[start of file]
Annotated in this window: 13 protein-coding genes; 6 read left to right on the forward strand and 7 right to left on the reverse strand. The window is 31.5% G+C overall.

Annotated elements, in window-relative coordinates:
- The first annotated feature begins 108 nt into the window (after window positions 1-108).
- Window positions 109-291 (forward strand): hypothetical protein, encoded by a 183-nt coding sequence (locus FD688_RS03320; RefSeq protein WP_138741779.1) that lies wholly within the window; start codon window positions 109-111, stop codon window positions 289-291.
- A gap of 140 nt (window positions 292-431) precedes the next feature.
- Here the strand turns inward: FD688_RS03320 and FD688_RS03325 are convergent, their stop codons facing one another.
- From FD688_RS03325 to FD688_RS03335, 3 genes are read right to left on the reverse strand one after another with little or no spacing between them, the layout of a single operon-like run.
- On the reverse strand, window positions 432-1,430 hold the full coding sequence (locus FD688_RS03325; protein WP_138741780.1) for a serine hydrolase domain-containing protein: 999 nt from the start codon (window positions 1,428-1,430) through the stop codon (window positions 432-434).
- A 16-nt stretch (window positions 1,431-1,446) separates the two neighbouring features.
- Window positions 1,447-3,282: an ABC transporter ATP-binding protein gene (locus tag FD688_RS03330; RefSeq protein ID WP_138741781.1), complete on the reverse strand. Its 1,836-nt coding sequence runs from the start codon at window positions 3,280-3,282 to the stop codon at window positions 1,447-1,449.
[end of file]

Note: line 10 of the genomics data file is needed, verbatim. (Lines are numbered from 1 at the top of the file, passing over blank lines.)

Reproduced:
- Window positions 1,447-3,282: an ABC transporter ATP-binding protein gene (locus tag FD688_RS03330; RefSeq protein ID WP_138741781.1), complete on the reverse strand. Its 1,836-nt coding sequence runs from the start codon at window positions 3,280-3,282 to the stop codon at window positions 1,447-1,449.